Nationwide Children’s Hospital in Columbus reported Monday that its total hospitalized COVID-19 patient count has doubled in the last week to 20 patients, of which 15 are acutely ill, five patients are in the intensive care unit and two patients are on ventilators. One of the children in the intensive care unit has no underlying health conditions.
“Children are not immune to getting COVID,” said Dr. Rustin Morse, chief medical officer at Nationwide Children’s. “You can be perfectly healthy and you can actually get this disease as a child and become critically ill. So if you are a parent who thinks that my child’s healthy, they have no underlying conditions I don’t need to mask or I don’t need to get vaccinated or I don’t need to get my children vaccinated if they’re eligible, it would give me pause as a parent to take a step back and reconsider that decision.”
On Monday, the Infectious Diseases Society of America urged school systems nationwide to use all available public health tools to prevent COVID-19 transmission in schools. That includes vaccinations for eligible individuals and universal mask wearing.
Morse said now is the time for schools that have not adopted mask mandates to do so.
“If you look at what’s happened in the southern states we are seeing aggressive spread within schools of COVID and we are seeing some spread here within Ohio so it is an opportune time in my opinion to put a temporary mandatory masking guideline in place for all ages, including teachers within schools, just to get us through the next few weeks,” he said. “There’s really no downside on masking there’s only upside from a safety perspective.”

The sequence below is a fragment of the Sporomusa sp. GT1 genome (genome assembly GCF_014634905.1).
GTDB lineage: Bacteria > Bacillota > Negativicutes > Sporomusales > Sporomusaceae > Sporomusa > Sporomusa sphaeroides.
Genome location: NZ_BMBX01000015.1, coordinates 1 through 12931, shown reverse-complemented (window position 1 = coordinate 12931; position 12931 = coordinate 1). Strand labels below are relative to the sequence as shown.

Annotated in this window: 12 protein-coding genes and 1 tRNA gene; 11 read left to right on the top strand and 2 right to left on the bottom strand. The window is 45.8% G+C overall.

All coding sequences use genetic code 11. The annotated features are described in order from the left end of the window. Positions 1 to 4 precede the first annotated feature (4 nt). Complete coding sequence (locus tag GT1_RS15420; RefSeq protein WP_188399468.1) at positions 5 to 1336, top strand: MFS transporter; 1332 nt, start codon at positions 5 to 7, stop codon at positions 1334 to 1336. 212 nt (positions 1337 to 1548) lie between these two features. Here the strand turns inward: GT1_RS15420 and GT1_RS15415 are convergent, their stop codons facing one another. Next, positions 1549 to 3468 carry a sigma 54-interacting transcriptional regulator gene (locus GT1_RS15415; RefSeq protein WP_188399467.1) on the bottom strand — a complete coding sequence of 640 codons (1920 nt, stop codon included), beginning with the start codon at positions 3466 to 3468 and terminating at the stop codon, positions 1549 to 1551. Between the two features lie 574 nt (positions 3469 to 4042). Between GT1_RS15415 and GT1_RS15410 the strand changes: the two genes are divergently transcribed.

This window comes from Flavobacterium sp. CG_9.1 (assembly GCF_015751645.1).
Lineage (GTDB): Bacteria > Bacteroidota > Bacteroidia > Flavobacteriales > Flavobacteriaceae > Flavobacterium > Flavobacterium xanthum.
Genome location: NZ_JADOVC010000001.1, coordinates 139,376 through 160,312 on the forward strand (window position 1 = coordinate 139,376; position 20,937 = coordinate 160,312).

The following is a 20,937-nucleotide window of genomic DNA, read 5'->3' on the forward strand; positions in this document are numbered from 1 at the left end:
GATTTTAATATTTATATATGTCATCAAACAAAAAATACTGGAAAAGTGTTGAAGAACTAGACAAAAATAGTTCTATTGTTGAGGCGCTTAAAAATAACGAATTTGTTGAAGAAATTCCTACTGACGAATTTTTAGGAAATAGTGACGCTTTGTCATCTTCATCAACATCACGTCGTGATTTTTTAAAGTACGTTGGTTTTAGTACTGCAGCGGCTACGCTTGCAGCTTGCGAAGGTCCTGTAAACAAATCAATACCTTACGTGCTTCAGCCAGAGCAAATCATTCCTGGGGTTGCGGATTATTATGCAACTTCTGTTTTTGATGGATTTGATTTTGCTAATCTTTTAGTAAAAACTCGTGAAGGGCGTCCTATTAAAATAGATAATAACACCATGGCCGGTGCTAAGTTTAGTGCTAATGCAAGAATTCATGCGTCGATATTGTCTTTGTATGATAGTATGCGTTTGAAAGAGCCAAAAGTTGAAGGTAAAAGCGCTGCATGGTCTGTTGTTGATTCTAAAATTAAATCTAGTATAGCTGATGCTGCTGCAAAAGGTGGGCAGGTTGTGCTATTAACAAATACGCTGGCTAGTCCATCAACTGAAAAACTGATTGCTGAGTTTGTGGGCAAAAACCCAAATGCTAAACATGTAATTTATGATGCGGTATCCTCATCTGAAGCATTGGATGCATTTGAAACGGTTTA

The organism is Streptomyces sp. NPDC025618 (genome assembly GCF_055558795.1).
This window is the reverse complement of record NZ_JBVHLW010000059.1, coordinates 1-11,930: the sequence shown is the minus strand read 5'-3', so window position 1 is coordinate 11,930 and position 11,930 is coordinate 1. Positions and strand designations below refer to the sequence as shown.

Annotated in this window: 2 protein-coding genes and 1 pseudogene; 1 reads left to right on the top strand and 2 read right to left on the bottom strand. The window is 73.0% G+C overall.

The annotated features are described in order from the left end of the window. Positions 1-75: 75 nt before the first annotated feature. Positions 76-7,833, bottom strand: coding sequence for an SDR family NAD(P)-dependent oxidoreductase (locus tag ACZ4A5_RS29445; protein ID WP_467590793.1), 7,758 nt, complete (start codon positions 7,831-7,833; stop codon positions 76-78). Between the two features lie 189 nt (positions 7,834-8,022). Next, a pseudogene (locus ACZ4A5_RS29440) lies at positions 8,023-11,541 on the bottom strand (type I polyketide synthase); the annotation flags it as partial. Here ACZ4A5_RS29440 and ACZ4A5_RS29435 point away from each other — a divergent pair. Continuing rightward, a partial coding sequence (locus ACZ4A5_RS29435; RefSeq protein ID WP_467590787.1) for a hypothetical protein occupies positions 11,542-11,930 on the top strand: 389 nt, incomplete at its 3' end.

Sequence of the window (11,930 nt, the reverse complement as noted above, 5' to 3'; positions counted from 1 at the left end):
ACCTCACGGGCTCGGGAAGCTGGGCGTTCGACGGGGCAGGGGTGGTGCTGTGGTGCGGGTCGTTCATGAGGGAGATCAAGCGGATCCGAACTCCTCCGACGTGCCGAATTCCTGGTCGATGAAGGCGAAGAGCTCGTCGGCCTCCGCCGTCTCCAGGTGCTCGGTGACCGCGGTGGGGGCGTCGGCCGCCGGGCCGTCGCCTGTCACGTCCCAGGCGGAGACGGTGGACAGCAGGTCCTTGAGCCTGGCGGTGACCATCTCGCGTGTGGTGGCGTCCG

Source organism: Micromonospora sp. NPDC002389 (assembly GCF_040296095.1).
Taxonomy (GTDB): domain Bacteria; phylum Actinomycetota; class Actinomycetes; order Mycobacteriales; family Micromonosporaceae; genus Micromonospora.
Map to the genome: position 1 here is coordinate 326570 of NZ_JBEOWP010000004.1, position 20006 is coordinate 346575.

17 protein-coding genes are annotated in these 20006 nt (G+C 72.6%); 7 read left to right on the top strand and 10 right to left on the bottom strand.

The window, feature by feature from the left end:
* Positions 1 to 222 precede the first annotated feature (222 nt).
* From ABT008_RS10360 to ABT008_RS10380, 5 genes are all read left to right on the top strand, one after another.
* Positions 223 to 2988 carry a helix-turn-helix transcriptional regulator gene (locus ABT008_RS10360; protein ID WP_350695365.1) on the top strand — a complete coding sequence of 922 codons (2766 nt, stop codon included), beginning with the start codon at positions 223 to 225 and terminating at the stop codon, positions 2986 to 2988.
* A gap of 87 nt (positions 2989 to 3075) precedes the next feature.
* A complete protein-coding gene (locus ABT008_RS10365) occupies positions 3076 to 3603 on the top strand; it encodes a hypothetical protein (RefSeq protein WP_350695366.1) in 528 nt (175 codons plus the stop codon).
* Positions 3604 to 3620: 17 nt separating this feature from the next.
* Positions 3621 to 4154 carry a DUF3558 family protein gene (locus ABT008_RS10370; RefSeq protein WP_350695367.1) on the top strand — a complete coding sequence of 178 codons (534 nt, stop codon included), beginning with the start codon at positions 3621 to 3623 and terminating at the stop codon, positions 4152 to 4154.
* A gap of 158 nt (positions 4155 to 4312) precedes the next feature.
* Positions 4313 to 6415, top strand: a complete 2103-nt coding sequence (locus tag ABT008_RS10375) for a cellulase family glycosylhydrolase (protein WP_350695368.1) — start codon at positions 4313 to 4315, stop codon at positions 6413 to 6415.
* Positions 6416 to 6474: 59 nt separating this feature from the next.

Morse encouraged everyone who is eligible to get the vaccine to get the shot.
“There’s almost no risk to getting the vaccine,” he said. “It’s been proven to be quite safe, quite effective with over 350 million doses given in this country alone. And there are countless stories that are coming out from well-validated sources of people who have chosen not to get the vaccine who are either critically ill or whom have died of COVID. So the risk-benefit ratio is far in the favor of someone who is eligible for getting the vaccine to get the vaccine, than to take their chances with this disease.”
After a week where the state surpassed 4,000 and 5,000 daily cases for the first time since the winter, the 3,091 cases reported Monday are the fewest reported in a week.
Last week, all of Ohio’s 88 counties and nearly all of the U.S. reported over 100 cases per 100,000 people, which meets the Centers for Disease control and Prevention’s definition for a high transmission rate of COVID-19 (the highest level on the CDC’s scale). All Dayton-area counties are at over three times that benchmark.